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asked him to do in terms of sanctions, you know, targeted sanctions, signing executive order for additional sanctions, if necessary. the energy department says they are going to start looking at the applications for natural gas exports, maybe with a little more consideration for what's going on in the ukraine. so i think that they are doing the various things that can be done. we don't have a lot of control over this situation. >> charles? >> look, crimea is lost. it's going to remain russian now for another 200 years. that's the past. the question right now is what's putin going to do with eastern and southern ukraine where he has these troops on the -- on a hair trigger. and putin said something very interesting in his speech he made on tuesday. he said the -- bull -- exsecret agent of the balchvecs may god judge them
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transferred large parts of southern russia into the ukraine. that wasn't about crimea. the next sentence was about crimea. what he is talking about is odessa and carveve and the eastern and southern part where the troops are poised. that's part of the recovery. now, he has to make a decision. it's not going to be as easy to take that because the population is more mixed than it is in crimea. he will not get a hero's welcome. he will get some social unrest. he has to calculate is it worth the unrest? it's not exactly chechnya. it's not going to be like guerrilla war but not a rollover like crimea. don't speculate about the motives, add something on the scale that would deter him in calculating the costs and the benefits. he is obviously not sure which way to go you can do it by sending the secretary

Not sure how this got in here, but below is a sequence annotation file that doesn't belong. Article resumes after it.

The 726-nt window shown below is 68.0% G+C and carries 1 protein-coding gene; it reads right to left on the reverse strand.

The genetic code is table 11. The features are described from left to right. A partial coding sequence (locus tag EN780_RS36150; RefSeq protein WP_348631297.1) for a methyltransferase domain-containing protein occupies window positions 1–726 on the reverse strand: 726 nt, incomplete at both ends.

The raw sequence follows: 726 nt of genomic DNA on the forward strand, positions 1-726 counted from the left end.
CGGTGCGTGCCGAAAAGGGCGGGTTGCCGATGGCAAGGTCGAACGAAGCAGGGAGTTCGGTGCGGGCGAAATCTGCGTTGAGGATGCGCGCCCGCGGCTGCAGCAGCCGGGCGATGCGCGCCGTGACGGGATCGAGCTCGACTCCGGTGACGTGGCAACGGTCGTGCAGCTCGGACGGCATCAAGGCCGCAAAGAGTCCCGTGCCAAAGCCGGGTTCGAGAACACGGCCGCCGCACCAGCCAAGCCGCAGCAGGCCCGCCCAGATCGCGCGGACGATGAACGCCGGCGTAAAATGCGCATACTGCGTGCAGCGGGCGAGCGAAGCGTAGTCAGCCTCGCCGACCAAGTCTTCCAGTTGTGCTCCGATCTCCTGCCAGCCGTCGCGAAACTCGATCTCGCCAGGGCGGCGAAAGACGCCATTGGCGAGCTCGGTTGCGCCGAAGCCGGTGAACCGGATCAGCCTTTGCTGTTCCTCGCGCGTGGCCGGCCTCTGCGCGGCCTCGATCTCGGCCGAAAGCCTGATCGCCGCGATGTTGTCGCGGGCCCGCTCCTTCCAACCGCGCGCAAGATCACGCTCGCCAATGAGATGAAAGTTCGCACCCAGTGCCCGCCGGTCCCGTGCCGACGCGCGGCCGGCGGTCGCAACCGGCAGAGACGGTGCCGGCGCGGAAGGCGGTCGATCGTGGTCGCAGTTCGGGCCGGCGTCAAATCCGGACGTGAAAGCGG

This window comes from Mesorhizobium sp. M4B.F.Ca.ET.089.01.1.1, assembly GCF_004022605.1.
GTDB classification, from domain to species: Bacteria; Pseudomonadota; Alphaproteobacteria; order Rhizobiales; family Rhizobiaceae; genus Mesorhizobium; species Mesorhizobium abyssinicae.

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of defense to kiev by giving them large numbers of weapons and secondly to go to the europeans and impose a banking embargo. they can't do any western banks if they crossed the frontier into ukraine. >> george, it seems that this president, this administration is adamant about not doing anything that could trigger any kind of military action. >> that's how you trigger military action. is by relying on economic incentives. nothing in modern history, it seems to me, demonstrates that dictators, mussolini hits -- the dictators are economic creatures, calculating costs and benefits in terms of how their stock market is or how their portfolios are. these are edivistic, difficult people who are not simply calculating machines. >> that's precisely why you supply the ukrainians with weapons so that when putin thinks of taking these parts of ukraine, which are only partially russian.